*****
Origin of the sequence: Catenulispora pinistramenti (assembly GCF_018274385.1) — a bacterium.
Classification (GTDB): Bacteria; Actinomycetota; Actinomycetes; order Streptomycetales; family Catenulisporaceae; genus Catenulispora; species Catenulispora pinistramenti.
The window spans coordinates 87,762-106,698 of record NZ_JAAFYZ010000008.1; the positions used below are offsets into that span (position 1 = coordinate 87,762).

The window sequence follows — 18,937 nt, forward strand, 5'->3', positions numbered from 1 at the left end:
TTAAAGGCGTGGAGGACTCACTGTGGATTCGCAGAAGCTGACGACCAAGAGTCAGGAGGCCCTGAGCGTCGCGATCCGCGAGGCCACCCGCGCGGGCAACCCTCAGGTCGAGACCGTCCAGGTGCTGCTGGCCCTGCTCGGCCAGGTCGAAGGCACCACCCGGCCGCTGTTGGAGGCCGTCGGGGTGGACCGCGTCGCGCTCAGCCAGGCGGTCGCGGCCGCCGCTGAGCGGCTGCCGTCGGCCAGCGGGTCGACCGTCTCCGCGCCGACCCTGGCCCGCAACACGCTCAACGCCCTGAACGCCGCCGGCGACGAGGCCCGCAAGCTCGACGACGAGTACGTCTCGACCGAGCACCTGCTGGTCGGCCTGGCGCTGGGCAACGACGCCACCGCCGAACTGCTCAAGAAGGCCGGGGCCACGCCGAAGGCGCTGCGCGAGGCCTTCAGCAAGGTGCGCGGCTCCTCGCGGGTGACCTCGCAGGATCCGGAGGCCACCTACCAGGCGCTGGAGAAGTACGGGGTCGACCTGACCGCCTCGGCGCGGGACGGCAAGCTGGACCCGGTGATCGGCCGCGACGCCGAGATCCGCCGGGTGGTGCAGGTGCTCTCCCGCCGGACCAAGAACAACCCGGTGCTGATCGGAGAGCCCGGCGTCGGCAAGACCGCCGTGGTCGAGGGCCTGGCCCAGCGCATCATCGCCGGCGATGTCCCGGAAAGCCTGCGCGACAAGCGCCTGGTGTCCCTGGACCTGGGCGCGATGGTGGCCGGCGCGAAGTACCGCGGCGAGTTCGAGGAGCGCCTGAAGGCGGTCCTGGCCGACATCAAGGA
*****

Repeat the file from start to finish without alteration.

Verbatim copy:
Origin of the sequence: Catenulispora pinistramenti (assembly GCF_018274385.1) — a bacterium.
Classification (GTDB): Bacteria; Actinomycetota; Actinomycetes; order Streptomycetales; family Catenulisporaceae; genus Catenulispora; species Catenulispora pinistramenti.
The window spans coordinates 87,762-106,698 of record NZ_JAAFYZ010000008.1; the positions used below are offsets into that span (position 1 = coordinate 87,762).

The window sequence follows — 18,937 nt, forward strand, 5'->3', positions numbered from 1 at the left end:
TTAAAGGCGTGGAGGACTCACTGTGGATTCGCAGAAGCTGACGACCAAGAGTCAGGAGGCCCTGAGCGTCGCGATCCGCGAGGCCACCCGCGCGGGCAACCCTCAGGTCGAGACCGTCCAGGTGCTGCTGGCCCTGCTCGGCCAGGTCGAAGGCACCACCCGGCCGCTGTTGGAGGCCGTCGGGGTGGACCGCGTCGCGCTCAGCCAGGCGGTCGCGGCCGCCGCTGAGCGGCTGCCGTCGGCCAGCGGGTCGACCGTCTCCGCGCCGACCCTGGCCCGCAACACGCTCAACGCCCTGAACGCCGCCGGCGACGAGGCCCGCAAGCTCGACGACGAGTACGTCTCGACCGAGCACCTGCTGGTCGGCCTGGCGCTGGGCAACGACGCCACCGCCGAACTGCTCAAGAAGGCCGGGGCCACGCCGAAGGCGCTGCGCGAGGCCTTCAGCAAGGTGCGCGGCTCCTCGCGGGTGACCTCGCAGGATCCGGAGGCCACCTACCAGGCGCTGGAGAAGTACGGGGTCGACCTGACCGCCTCGGCGCGGGACGGCAAGCTGGACCCGGTGATCGGCCGCGACGCCGAGATCCGCCGGGTGGTGCAGGTGCTCTCCCGCCGGACCAAGAACAACCCGGTGCTGATCGGAGAGCCCGGCGTCGGCAAGACCGCCGTGGTCGAGGGCCTGGCCCAGCGCATCATCGCCGGCGATGTCCCGGAAAGCCTGCGCGACAAGCGCCTGGTGTCCCTGGACCTGGGCGCGATGGTGGCCGGCGCGAAGTACCGCGGCGAGTTCGAGGAGCGCCTGAAGGCGGTCCTGGCCGACATCAAGGA